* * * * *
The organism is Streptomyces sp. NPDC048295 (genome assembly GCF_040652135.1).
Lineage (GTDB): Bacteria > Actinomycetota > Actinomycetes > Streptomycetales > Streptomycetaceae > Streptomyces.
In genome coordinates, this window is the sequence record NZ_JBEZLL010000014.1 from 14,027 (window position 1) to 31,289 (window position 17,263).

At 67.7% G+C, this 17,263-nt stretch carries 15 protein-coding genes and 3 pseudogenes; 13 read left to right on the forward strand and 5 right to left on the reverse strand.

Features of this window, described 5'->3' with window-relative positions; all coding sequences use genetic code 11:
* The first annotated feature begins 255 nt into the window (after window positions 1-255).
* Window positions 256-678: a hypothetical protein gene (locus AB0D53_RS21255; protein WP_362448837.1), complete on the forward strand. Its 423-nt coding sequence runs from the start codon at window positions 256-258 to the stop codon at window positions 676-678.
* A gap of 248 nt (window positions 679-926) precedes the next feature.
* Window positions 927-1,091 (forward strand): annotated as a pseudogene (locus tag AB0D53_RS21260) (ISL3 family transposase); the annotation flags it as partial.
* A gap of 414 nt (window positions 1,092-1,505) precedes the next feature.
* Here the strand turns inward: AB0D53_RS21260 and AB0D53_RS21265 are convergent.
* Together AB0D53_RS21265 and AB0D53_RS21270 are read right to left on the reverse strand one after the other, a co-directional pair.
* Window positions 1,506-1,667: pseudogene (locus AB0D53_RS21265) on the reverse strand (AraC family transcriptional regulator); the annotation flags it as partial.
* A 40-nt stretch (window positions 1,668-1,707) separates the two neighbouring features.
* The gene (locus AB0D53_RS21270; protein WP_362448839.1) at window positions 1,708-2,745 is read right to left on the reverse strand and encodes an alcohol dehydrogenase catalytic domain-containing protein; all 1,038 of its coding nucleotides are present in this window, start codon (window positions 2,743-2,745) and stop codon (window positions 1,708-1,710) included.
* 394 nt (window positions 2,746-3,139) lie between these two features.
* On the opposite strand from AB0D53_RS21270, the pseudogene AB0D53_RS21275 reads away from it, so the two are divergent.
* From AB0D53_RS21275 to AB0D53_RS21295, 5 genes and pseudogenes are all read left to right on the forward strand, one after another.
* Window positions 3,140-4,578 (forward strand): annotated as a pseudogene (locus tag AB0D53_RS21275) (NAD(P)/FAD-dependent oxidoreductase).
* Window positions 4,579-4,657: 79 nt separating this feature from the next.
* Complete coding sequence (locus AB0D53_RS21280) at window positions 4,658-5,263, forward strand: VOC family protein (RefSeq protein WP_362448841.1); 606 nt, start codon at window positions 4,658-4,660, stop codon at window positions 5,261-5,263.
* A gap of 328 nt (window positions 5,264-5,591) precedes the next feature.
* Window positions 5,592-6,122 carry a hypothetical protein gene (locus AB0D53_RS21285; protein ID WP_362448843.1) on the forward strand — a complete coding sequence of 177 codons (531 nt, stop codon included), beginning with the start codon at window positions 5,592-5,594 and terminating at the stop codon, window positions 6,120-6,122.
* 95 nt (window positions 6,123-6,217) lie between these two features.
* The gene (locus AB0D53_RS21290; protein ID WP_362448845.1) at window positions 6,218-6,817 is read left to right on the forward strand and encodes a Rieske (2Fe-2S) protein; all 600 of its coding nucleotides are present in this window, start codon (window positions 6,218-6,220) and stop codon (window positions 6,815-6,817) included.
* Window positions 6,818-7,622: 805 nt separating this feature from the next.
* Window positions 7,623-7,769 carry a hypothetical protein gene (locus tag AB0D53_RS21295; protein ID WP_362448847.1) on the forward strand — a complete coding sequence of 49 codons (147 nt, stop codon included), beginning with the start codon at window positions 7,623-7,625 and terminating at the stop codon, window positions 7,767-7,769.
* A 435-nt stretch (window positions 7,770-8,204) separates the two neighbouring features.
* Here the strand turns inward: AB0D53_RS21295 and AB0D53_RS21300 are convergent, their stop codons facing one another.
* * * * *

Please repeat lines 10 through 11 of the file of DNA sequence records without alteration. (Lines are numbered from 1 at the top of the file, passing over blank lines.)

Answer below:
* A gap of 414 nt (window positions 1,092-1,505) precedes the next feature.
* Here the strand turns inward: AB0D53_RS21260 and AB0D53_RS21265 are convergent.